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  • Definition

    Echocardiography is one of the most important non-invasive techniques used in the diagnosis of heart disease today.


    Echocardiograms are obtained by reflecting high frequency sound waves (ultrasound) off various structures of the heart, then translating the reflected waves into one and two-dimensional images.

    The advantages of echocardiography over other diagnostic techniques are many. It is painless and ideal for diagnosing problems in children and pregnant women for whom X-rays would be inappropriate. It generally requires no preparation of the patient.

    M-Mode and two-dimensional echocardiography is most commonly used for diagnosing conditions that require knowledge of the anatomy of the heart, such as valve disease, ventricular enlargement and congenital heart abnormalities. It is widely employed in the diagnosis of pericardial effusion (fluid around the heart) and is the best technique for diagnosing idiopathic hypertrophic subaortic stenosis, a condition in which a portion of heart muscle has become excessively thickened.

    Echocardiography also is the preferred method for identifying intracardiac masses, such as tumors and blood clots. It can be used to monitor the effectiveness of treatment for high blood pressure by taking periodic measurements of the size of the left ventricle and the thickness of its wall. Recent studies have shown that left ventricular enlargement diminishes with effective hypertension treatment.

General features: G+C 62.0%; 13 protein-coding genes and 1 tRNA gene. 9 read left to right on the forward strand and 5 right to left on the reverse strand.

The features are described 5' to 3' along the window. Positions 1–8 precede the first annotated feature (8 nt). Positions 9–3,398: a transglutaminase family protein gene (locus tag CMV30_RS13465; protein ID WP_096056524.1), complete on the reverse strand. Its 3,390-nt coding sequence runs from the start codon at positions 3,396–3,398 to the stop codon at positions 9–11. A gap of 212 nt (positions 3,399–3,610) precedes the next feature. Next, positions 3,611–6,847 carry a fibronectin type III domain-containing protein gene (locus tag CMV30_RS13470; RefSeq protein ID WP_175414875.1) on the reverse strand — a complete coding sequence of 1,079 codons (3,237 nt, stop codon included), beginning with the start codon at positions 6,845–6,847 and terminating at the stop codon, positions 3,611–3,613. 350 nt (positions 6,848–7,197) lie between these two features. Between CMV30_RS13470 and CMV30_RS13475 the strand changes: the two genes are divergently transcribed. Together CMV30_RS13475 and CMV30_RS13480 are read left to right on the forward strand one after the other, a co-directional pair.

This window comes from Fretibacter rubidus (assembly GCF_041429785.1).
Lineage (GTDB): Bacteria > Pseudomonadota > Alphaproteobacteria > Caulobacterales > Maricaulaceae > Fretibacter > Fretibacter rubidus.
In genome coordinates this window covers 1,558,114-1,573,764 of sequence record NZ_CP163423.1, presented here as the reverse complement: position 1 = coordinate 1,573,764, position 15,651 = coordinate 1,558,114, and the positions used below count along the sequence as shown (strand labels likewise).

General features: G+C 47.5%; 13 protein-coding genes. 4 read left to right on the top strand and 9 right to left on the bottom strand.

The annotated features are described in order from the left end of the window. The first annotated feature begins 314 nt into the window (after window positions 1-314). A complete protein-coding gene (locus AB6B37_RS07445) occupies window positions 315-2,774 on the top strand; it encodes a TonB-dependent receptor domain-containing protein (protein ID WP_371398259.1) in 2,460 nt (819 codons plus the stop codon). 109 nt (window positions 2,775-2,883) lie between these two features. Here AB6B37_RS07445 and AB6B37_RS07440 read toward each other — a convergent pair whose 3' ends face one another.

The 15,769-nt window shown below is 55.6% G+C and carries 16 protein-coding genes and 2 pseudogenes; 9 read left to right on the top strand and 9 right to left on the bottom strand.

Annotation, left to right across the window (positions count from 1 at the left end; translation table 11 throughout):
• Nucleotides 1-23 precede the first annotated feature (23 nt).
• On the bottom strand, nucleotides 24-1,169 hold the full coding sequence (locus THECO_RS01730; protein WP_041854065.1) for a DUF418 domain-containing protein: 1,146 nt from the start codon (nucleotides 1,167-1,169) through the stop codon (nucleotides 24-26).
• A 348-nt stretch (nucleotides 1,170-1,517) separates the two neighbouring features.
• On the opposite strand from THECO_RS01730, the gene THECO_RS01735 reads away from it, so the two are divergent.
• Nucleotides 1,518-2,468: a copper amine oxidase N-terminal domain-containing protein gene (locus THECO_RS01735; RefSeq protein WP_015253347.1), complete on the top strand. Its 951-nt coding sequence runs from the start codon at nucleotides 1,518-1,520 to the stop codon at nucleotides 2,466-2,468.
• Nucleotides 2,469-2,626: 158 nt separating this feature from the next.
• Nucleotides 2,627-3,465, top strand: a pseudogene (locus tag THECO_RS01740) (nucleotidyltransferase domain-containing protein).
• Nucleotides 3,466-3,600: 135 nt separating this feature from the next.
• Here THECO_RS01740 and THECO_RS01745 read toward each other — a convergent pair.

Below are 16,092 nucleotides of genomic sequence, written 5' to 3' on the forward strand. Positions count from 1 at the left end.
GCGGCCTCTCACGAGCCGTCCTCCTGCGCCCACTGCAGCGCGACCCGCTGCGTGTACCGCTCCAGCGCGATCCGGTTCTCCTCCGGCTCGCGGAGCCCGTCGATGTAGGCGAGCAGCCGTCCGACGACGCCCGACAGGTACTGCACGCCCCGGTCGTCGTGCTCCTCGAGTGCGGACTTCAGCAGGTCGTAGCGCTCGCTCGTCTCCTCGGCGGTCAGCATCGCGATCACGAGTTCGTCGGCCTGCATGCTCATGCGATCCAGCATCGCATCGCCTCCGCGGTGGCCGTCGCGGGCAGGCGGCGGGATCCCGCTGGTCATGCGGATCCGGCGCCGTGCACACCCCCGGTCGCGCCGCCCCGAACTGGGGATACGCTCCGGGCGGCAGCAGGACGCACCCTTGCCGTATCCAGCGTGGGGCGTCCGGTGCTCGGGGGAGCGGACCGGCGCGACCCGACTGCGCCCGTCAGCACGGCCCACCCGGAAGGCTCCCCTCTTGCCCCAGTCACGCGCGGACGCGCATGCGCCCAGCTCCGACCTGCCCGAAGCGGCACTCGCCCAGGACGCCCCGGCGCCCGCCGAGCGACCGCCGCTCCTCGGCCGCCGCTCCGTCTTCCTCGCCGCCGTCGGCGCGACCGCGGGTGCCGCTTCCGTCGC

When combined with the Doppler technique, which records changes in frequency of sound waves, echocardiography can be used to measure blood flow through heart valves and calculate pressure differences across valves. Doppler echocardiograms are an effective method to determine the degree of narrowing, calcification or leakage of a valve. The technique also provides measurements of blood flow within the heart's chambers to assess their function while pumping and resting (systolic and diastolic function), and blood flow in the major blood vessels and peripheral vessels in the arms and legs.

    Echocardiography techniques also are being applied to exercise testing so that the motion of the walls of the ventricles and other physical characteristics of the heart under stress can be studied. A stress echocardiogram is done during or immediately after an exercise stress test, or after the injection of the drug dobutamine, which produces a stress on the heart similar to exercise. Failure of a part of the heart to contract well often indicates that under conditions of stress, part of the heart does not receive enough blood and is supplied by a narrowed coronary artery.

    Transesophageal echocardiography is a procedure in which the sonar device is attached to a relatively long, narrow tube and inserted through the mouth and into the esophagus. It is more complicated and slightly riskier than routine transthoracic (across the chest) echocardiography. Transesophageal echocardiography permits physicians to monitor heart function during surgery more closely. It is also used to diagnose vegetations on the heart valves and to detect aortic dissection. It allows better visualization of posterior structures and prosthetic valves that may not be seen on transthoracic echocardiograms.


    Do the symptoms exhibited warrant an echocardiogram?

    Will you be doing a stress test at the same time?

    How accurate are the echocardiogram results?

    Can the heart be affected by the sound waves of the echocardiogram?

    What is the difference between a transthoracic and a transesophageal echocardiogram?